Sitting there I could see pulsating down the length of my body and onto the ground wide yellow horizontal irregular lines, one every half second or so, and concentrating on them, which is like looking at otherworldly lights coloring oddly a scene, auric lights they’re called, the whole area I was looking at turned into a an exceedingly beautiful violet checkerboard etched deep with the lines of the unknown, the place seen as pure energy, what it was it seemed the place rested upon, or was truly built of, something starkly sacred, and there is just something about beauty that helps chase away fear, especially spiritual beauty, and then I was alright, not immediately but after some minutes, the sudden shift to seeing energy as opposed to a world of forms coming at first as such a shock it was scary, that otherworldly fear taking some time to leave because it mixed so well with the fear of the coming of death.  I wasn’t ready for whatever danger the night might bring, either rape or death, but I was there.

I returned to the others and wasn’t surprised to find Alison had left too.  No one was talking, just each into our own thoughts standing there in the returning rain, that dark pounding chill.  When we started talking it was about the others who’d said they’d come, how they probably wouldn’t, and how it was best that those who wanted to stay in a hostel that night to do so, because it might rain all night long and only maybe three could fit in the one man tent, and Saskia and Ramon opted for the hostel and left the park.  I don’t know how long it was after their departure, but Zeke suggested we all just go into the little tent erected because of the rain and “go to sleep; if we’re still alive in the morning then we’ll know things are better.”  That’s just what we did.  In the morning things were better; neither rape nor death had come, nor any danger, only our unremembered dreams.

Normally we made some attempt to remember dreams so to discuss them after morning yoga exercises and meditation in our long walks together down deeper into the valley of Hinnon, or Gehenna (hell), the valley the little park opened down into.  Though over the years I can’t remember if it was before the amphitheater directly below the park or after, presently you come to little shallow caves along the opposite ridge where, records have it, ascetics lived when the land was under tribute to Egypt, and each one was castrated one day on the misread orders from Egypt that said to gather taxes from them too.  They thought it read to castrate them. On further you come to a place where, I learned from Lars, there was a temple to Baal where children were sacrificed, fathers putting their toddler sons into the arms of his image and it being set on fire, the screams of the child drowned out by the sudden eruption for that purpose of the devotees in mad deafening frenzy.  Lars said he thought a lot about the father of such a child, how it must’ve gotten to him at some point no matter how he tried to ignore it, talking about the family too and their suppressed guilt, and I picked up the image, the mute feelings, the terrible pain, and gave it a feel.  Yes, I figured, at some point they felt it.  We all do.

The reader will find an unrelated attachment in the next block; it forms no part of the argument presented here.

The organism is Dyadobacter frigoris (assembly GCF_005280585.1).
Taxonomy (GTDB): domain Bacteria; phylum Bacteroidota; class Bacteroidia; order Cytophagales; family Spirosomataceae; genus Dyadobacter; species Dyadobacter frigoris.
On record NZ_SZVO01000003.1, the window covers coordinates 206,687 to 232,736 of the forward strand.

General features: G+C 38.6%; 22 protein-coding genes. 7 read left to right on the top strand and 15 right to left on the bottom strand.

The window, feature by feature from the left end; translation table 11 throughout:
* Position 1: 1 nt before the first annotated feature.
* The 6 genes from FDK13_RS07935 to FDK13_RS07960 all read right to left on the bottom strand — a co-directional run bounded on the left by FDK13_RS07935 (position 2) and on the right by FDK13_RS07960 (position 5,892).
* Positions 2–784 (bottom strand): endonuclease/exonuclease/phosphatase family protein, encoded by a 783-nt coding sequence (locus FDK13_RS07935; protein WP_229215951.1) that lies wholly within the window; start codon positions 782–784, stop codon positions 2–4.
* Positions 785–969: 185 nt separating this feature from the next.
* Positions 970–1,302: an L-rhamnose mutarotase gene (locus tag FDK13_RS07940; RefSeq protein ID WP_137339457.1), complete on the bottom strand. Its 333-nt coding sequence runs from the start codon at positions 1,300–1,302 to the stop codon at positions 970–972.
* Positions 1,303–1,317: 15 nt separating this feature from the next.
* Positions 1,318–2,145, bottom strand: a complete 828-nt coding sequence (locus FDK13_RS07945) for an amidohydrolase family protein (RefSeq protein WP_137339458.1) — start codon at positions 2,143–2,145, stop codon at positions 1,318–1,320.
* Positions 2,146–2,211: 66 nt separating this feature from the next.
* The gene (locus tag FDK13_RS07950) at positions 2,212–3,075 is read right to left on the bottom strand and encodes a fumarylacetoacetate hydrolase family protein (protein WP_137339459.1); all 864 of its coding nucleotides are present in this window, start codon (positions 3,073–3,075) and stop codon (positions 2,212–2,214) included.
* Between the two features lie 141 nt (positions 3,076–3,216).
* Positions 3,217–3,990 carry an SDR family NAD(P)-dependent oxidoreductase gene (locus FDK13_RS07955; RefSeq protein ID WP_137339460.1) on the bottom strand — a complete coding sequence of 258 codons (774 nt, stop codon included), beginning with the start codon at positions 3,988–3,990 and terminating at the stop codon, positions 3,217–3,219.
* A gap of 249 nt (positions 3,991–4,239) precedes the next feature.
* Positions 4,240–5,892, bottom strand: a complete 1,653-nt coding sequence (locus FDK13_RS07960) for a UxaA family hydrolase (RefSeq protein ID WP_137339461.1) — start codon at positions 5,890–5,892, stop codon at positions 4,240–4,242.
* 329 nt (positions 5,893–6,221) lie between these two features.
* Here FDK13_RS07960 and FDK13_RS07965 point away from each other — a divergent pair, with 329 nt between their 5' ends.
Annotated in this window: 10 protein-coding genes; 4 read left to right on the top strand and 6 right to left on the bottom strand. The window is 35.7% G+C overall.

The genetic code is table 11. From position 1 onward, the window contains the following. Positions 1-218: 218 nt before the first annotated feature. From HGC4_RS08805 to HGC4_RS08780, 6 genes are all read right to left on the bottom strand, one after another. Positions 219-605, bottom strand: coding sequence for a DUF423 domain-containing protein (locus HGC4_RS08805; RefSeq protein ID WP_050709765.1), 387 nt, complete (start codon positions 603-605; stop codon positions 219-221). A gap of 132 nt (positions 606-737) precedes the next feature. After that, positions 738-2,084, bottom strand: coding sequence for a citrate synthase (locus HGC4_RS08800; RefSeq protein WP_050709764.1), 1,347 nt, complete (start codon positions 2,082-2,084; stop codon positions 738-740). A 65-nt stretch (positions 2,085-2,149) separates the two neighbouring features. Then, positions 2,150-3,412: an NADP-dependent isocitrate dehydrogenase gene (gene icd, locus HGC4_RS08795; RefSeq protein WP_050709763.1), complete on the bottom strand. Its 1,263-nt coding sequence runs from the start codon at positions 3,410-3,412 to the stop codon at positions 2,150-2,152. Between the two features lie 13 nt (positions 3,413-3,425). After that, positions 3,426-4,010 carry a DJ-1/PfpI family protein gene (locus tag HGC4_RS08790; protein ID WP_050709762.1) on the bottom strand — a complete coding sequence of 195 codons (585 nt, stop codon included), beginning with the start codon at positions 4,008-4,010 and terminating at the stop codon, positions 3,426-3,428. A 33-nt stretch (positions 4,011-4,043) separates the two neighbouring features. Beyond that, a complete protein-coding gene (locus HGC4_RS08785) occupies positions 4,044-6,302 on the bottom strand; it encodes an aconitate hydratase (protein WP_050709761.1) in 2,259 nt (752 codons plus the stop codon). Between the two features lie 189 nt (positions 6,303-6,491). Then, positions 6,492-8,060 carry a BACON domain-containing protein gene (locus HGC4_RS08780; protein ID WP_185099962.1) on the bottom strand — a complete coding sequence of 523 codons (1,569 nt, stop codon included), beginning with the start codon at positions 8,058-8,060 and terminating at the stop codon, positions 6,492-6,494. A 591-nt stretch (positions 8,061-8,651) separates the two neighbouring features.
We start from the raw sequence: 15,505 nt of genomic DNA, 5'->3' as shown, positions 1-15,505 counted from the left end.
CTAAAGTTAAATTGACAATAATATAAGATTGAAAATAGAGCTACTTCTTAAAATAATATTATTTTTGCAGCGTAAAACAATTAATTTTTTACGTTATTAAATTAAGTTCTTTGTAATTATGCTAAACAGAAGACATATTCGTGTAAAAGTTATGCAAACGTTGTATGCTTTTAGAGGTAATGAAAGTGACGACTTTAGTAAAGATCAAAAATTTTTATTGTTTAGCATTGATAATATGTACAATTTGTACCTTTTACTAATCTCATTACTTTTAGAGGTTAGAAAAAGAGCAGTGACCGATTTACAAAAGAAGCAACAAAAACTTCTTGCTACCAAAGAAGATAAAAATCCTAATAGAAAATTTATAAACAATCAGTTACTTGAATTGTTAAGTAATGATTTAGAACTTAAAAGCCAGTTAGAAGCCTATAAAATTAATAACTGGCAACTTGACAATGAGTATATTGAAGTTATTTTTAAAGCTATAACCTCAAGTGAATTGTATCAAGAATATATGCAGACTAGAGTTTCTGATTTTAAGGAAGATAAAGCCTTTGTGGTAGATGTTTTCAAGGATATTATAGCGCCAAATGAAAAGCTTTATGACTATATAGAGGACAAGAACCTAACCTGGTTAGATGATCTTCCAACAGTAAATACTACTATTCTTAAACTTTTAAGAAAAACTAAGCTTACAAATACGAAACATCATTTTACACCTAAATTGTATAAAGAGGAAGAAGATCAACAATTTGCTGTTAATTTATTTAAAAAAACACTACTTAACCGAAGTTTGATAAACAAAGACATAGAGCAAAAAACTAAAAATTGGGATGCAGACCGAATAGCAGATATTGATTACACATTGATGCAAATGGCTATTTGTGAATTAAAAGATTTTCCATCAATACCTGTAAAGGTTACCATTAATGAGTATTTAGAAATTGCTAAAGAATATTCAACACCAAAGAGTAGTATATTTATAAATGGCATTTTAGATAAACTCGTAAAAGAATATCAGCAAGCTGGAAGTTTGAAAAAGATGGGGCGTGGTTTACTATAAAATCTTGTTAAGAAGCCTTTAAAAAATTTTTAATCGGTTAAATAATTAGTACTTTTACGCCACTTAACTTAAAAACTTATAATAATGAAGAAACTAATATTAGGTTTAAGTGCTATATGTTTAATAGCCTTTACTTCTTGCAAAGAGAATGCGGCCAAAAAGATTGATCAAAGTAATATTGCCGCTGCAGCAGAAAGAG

On one such morning a couple of days before the coming of Mohammad’s men he told me of a dream he’d had in the night where he and I were walking through an ancient forest of tall dark trees that many tourists walked through but were careful not to encounter the dark of the forest.  They left and the forest got increasingly darker, the branches of the trees turning into racks of antlers hanging down, at which point we noticed young bulls in the distance watching us about to charge, and so we climbed a tree, both very afraid.

He said after relating the dream that showed him he still had some fear, though he also admitted he was reluctant to tell me the dream because it would prove I was right.  We’d been having a debate about his declaration that he wasn’t afraid of anything, and I’d told him that he was in denial, and that everyone was afraid of something.  I recommended he pay attention to his dreams, and he’d find out he still had fear, which he’d done and found.  But it not only showed he was still afraid of things, it showed us, if we could but see it, the coming of Mohammad’s men and the threat they would present, as it would be as if we had been chased up a tree, figuratively, and by young bulls, what animal it can be said those men acted like.  Precognitive dreams are like that, rarely if ever an exact telling of coming events as I’d feared that lucid death dream was.  Rather, they are cloaked in the symbol of dream and rely on the skill or even luck of the dreamer to interpret them before the events foretold have happened.  Most of the time you see they are precognitive only in retrospect, but if you’re a person that has them often or seldom, or close to someone that does, that in itself is such a sight to see.